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J Travel Med. 2008 Jan-Feb;15(1):25-30. doi: 10.1111/j.1708-8305.2007.00164.x.

Rabies postexposure prophylaxis in returned injured travelers from France, Australia, and New Zealand: a retrospective study.

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1
Service des Maladies Infectieuses et Tropicales, Hôpital Nord, Marseille, France. philippe.gautret@club-internet.fr

Abstract

BACKGROUND:

There is little published information available describing rabies pre- and postexposure prophylaxis (PEP) in tourists returning to their home country and seeking care for animal-associated injuries, especially those associated with a rabies risk.

METHOD:

We analyzed 261 travelers seeking care on returning to their home country following an animal-related injury acquired abroad. Information on individual cases of rabies (PEP) including preexposure status, type of contact with a potentially rabid animal, type of animal, and the nature of rabies PEP was collected by retrospectively analyzing records from May 1997 to May 2005.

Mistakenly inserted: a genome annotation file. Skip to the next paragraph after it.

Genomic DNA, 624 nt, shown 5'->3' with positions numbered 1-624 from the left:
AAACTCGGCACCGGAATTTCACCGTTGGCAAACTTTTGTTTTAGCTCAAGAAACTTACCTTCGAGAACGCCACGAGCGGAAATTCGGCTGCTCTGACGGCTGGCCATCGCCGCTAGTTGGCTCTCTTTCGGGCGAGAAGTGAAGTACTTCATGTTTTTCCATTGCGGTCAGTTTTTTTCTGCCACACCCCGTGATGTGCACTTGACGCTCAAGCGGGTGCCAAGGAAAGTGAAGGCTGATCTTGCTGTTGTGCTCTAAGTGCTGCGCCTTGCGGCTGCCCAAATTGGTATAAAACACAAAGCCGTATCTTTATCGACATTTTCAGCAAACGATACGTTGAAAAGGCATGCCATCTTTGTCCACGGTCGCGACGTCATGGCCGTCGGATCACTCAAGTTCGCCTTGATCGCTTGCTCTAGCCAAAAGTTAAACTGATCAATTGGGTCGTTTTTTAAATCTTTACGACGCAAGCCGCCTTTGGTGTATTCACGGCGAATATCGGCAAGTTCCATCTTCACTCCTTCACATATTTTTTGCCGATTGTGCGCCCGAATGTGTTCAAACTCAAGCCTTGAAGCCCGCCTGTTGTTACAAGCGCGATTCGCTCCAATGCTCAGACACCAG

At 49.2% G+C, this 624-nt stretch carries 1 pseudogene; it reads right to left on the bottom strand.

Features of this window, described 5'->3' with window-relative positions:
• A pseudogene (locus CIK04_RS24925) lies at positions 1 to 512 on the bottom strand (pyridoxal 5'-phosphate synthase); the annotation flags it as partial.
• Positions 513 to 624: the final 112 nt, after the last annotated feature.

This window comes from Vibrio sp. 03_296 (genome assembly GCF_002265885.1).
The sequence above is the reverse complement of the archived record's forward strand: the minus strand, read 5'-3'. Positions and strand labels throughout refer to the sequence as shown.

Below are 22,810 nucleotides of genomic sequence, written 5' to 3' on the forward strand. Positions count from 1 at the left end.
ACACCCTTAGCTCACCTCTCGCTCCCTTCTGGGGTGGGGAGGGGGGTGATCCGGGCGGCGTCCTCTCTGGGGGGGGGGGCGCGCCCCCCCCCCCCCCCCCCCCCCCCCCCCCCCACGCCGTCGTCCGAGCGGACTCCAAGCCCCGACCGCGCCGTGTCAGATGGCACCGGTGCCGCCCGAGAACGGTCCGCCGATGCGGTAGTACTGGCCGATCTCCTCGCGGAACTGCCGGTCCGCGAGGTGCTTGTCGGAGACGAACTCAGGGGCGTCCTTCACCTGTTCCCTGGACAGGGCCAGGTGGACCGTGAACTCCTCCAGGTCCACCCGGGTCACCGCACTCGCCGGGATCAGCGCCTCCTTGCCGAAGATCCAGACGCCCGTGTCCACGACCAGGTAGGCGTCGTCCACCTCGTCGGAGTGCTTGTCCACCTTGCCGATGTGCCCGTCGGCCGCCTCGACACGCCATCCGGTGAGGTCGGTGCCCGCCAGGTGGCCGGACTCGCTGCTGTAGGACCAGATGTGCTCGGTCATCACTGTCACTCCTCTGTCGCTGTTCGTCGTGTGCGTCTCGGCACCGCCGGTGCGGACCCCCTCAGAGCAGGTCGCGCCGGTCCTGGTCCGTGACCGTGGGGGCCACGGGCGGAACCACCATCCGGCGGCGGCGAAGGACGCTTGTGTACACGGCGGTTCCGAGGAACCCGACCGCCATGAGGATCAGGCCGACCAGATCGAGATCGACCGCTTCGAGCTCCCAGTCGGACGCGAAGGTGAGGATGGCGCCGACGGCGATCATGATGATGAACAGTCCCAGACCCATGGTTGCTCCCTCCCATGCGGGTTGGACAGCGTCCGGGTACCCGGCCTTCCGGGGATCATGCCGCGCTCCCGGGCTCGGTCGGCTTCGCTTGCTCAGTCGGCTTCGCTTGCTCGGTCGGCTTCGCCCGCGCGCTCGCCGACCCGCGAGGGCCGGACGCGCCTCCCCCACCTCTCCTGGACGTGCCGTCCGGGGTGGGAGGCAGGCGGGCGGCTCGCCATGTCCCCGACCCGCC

RESULTS:

The majority of injuries were acquired in South-east Asia and North Africa. Only 6.8% of injured patients were previously vaccinated against rabies, while 75.4% of the cohort experienced a severe injurious contact with animals (World Health Organization category III). Of travelers who sustained a high-risk injury, only 24% received both vaccination and rabies immune globulin,(RIG) while 76% received vaccination only. Of the travelers who did not receive RIG, 43% had received a first dose of vaccine more than 7 days after return and before presenting to a clinic in their home country.

CONCLUSIONS:

This study highlights important deficiencies in rabies PEP for travelers who acquire high-risk, animal-associated injuries in rabies-endemic countries, with the majority not receiving adequate PEP or experiencing a substantial delay before receiving rabies vaccination.

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